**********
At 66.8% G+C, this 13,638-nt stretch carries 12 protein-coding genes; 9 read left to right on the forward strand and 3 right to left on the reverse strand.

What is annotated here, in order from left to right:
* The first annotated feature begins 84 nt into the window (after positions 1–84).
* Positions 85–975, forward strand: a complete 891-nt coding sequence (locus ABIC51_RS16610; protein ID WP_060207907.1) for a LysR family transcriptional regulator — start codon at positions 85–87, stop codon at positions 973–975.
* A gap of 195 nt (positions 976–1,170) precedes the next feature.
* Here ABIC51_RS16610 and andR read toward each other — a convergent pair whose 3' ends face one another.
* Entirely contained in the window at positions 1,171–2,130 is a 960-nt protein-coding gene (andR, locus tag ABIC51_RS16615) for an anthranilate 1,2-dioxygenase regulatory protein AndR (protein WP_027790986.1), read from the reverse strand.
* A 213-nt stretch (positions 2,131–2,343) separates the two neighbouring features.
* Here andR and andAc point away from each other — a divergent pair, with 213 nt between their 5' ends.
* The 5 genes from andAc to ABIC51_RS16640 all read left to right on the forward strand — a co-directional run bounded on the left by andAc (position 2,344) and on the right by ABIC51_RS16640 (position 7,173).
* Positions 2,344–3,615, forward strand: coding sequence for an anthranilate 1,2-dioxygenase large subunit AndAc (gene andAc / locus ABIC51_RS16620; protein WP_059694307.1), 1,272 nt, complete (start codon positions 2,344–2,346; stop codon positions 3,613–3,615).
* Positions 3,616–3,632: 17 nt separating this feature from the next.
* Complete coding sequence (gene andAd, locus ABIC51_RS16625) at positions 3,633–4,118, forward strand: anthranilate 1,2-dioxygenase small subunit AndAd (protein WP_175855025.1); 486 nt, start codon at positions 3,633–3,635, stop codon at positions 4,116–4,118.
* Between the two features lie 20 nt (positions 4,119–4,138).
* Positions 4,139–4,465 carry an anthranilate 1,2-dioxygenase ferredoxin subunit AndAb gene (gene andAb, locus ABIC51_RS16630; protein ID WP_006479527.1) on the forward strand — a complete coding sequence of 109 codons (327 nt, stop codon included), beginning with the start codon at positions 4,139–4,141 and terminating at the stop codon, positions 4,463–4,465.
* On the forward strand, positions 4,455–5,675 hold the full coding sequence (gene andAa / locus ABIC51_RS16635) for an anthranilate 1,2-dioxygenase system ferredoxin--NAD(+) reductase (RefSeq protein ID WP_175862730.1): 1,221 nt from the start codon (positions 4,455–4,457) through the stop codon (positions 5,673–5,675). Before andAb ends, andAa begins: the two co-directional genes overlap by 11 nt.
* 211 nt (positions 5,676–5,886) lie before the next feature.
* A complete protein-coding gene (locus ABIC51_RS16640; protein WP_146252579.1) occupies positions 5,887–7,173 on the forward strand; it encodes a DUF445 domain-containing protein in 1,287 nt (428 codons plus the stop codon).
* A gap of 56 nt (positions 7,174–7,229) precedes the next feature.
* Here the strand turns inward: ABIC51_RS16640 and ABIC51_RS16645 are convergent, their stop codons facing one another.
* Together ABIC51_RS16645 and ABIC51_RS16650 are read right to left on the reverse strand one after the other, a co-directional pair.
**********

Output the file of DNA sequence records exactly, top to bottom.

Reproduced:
At 66.8% G+C, this 13,638-nt stretch carries 12 protein-coding genes; 9 read left to right on the forward strand and 3 right to left on the reverse strand.

What is annotated here, in order from left to right:
* The first annotated feature begins 84 nt into the window (after positions 1–84).
* Positions 85–975, forward strand: a complete 891-nt coding sequence (locus ABIC51_RS16610; protein ID WP_060207907.1) for a LysR family transcriptional regulator — start codon at positions 85–87, stop codon at positions 973–975.
* A gap of 195 nt (positions 976–1,170) precedes the next feature.
* Here ABIC51_RS16610 and andR read toward each other — a convergent pair whose 3' ends face one another.
* Entirely contained in the window at positions 1,171–2,130 is a 960-nt protein-coding gene (andR, locus tag ABIC51_RS16615) for an anthranilate 1,2-dioxygenase regulatory protein AndR (protein WP_027790986.1), read from the reverse strand.
* A 213-nt stretch (positions 2,131–2,343) separates the two neighbouring features.
* Here andR and andAc point away from each other — a divergent pair, with 213 nt between their 5' ends.
* The 5 genes from andAc to ABIC51_RS16640 all read left to right on the forward strand — a co-directional run bounded on the left by andAc (position 2,344) and on the right by ABIC51_RS16640 (position 7,173).
* Positions 2,344–3,615, forward strand: coding sequence for an anthranilate 1,2-dioxygenase large subunit AndAc (gene andAc / locus ABIC51_RS16620; protein WP_059694307.1), 1,272 nt, complete (start codon positions 2,344–2,346; stop codon positions 3,613–3,615).
* Positions 3,616–3,632: 17 nt separating this feature from the next.
* Complete coding sequence (gene andAd, locus ABIC51_RS16625) at positions 3,633–4,118, forward strand: anthranilate 1,2-dioxygenase small subunit AndAd (protein WP_175855025.1); 486 nt, start codon at positions 3,633–3,635, stop codon at positions 4,116–4,118.
* Between the two features lie 20 nt (positions 4,119–4,138).
* Positions 4,139–4,465 carry an anthranilate 1,2-dioxygenase ferredoxin subunit AndAb gene (gene andAb, locus ABIC51_RS16630; protein ID WP_006479527.1) on the forward strand — a complete coding sequence of 109 codons (327 nt, stop codon included), beginning with the start codon at positions 4,139–4,141 and terminating at the stop codon, positions 4,463–4,465.
* On the forward strand, positions 4,455–5,675 hold the full coding sequence (gene andAa / locus ABIC51_RS16635) for an anthranilate 1,2-dioxygenase system ferredoxin--NAD(+) reductase (RefSeq protein ID WP_175862730.1): 1,221 nt from the start codon (positions 4,455–4,457) through the stop codon (positions 5,673–5,675). Before andAb ends, andAa begins: the two co-directional genes overlap by 11 nt.
* 211 nt (positions 5,676–5,886) lie before the next feature.
* A complete protein-coding gene (locus ABIC51_RS16640; protein WP_146252579.1) occupies positions 5,887–7,173 on the forward strand; it encodes a DUF445 domain-containing protein in 1,287 nt (428 codons plus the stop codon).
* A gap of 56 nt (positions 7,174–7,229) precedes the next feature.
* Here the strand turns inward: ABIC51_RS16640 and ABIC51_RS16645 are convergent, their stop codons facing one another.
* Together ABIC51_RS16645 and ABIC51_RS16650 are read right to left on the reverse strand one after the other, a co-directional pair.